This is my story and my experiences related to my breast cancer. I have chosen to write and share it with you, because cancer is still a major taboo. Here I will talk about the process and some of the things I have done to strengthen my body in the process beyond the usual recommendations on diet, vitamins, sleep, etc.
I’m scheduled for a standard mammogram just before the summer holidays. This is always offered once you’ve passed the age of 50. I first think that I’ll just get it done and over with because I haven’t noticed anything odd. But I still take off and get it done on Friday 10/6 of 2016 at the hospital. The screening only takes five minutes, and I go home again with a message that I will get the results in my inbox within three weeks.
Breast cancer?! The anxiety is overwhelming
I sit in my office and make financial statements on Monday 20/6 when the phone rings. It’s a doctor from the University Hospital. I’m confused. The doctor says that they help the hospital review and clarify the scans, which shows something that does not look normal! GASP, I think and hear virtually nothing except that I am to meet my doctor at the hospital the following day at. 10:00. The anxiety washes over me and is all-consuming. I’m all worked up for the rest of the day.
I’m so nervous the following day. Luckily, a good friend gives me a ride. I am very absent-minded and scared. There are some new scans and ultrasound and biopsy. Unfortunately, the doctor says that she believes it is very likely is a malignant nodule, but the biopsy will show with certainty. I’ll get those results at the hospital.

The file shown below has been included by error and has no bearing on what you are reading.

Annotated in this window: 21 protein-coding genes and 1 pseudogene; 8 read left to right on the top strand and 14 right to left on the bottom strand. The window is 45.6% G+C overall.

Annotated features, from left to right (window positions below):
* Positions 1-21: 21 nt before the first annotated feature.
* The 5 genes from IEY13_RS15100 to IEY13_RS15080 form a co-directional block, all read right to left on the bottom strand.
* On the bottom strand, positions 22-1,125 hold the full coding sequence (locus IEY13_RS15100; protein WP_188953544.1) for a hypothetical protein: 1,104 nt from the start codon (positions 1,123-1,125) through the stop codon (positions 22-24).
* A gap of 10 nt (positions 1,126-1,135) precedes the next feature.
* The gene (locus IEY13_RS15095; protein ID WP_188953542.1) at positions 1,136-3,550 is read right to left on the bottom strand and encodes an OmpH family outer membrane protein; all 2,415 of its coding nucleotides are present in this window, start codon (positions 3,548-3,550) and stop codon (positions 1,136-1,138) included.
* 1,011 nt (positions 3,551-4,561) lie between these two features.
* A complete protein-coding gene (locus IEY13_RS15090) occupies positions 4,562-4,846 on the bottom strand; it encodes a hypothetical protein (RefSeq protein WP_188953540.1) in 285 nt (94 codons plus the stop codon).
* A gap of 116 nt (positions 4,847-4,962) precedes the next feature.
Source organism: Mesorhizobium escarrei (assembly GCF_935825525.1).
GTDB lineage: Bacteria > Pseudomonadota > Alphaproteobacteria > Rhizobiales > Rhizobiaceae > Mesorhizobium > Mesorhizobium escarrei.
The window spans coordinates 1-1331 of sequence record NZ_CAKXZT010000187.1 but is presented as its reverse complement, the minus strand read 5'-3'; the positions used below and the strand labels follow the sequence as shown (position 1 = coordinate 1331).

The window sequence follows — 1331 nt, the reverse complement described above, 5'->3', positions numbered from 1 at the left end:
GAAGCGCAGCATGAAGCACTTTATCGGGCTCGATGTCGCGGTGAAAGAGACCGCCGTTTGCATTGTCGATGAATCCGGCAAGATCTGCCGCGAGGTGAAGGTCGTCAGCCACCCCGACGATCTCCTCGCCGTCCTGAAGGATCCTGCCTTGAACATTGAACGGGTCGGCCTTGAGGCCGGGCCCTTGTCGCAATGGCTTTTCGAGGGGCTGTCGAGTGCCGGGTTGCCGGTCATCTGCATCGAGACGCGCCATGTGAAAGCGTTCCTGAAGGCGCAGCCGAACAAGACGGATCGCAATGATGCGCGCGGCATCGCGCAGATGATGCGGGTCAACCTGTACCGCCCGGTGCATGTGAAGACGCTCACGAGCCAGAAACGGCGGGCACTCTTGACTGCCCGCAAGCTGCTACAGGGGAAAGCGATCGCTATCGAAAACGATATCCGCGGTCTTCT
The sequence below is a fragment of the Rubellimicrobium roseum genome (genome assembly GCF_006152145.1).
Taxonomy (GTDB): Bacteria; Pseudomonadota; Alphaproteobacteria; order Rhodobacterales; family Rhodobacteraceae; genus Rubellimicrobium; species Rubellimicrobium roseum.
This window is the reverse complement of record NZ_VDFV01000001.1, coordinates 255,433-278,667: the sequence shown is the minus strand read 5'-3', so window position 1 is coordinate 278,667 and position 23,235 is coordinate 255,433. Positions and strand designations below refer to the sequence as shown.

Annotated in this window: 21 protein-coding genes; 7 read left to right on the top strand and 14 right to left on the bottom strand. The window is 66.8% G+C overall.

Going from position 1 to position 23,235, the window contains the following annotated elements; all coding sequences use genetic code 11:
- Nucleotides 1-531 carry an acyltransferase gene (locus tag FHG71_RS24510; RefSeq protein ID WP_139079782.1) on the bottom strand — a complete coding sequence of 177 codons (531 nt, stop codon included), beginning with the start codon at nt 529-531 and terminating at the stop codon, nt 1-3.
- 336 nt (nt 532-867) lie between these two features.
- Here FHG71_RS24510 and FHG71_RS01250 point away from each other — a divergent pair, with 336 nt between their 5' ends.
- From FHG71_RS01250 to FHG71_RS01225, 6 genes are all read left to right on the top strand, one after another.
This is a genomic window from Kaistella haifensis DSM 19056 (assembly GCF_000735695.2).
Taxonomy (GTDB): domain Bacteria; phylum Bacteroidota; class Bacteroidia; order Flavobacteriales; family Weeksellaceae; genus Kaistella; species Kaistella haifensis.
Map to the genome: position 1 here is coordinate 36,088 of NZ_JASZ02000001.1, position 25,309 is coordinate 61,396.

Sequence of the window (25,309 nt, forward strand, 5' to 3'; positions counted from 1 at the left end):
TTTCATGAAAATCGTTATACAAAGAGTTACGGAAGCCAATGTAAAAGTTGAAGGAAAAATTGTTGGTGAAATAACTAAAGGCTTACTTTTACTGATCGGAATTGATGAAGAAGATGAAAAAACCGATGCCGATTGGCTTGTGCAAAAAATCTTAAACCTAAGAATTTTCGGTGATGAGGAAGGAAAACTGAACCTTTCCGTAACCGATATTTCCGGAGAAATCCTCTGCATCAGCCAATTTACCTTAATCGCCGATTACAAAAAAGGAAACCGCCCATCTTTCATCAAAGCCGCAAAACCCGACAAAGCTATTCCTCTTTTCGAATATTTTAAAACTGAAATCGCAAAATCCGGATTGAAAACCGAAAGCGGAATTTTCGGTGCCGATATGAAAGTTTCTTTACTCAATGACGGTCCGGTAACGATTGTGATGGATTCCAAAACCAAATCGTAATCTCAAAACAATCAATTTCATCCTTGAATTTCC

The verdict: Cancer lump in right breast
I got the results at the hospital’s oncology department on Wednesday 29/6 at 10:00. I felt as if the carpet was pulled from underneath me. The wait is a nightmare for me and I am totally and emotionally completely out of it.
My life is turned upside down after eight days of waiting. My friend is there to support me, and the answer is unfortunately that I have a lump in my right breast. Fortunately, it seems to be hormone related according to the doctor (I will return to that later). He schedules me for surgery on 14/7 and we are sent home with a huge stack of papers on cancer and surgery etc. And so 15 days of waiting starts. This time with a “predicate” of a life threatening disease stamped on my forehead.
Carnosine patch on the breast
I am a passionate user of LifeWave’s fantastic products and both recommend and use them often in my treatment of humans and animals. But in this process I “forget” to use them on myself. I’m sure that if I had used Aeon patch, it would have balanced the nervous system throughout the period and made everything much easier. Well, hindsight is 20/20, and I would definitely recommend others to do so.
I get one of my sweet, talented kinesiology colleagues to come and test me, because I can’t rely on my own abilities when I’m so emotionally distressed. Often we recommend a homeopathic remedy for cancer. To both our great surprise, I only have to take the homeopathic lymph product and then I attach a Carnosine patch from LifeWave to sit directly on my chest where the lump is.
Calm heart and great blood pressure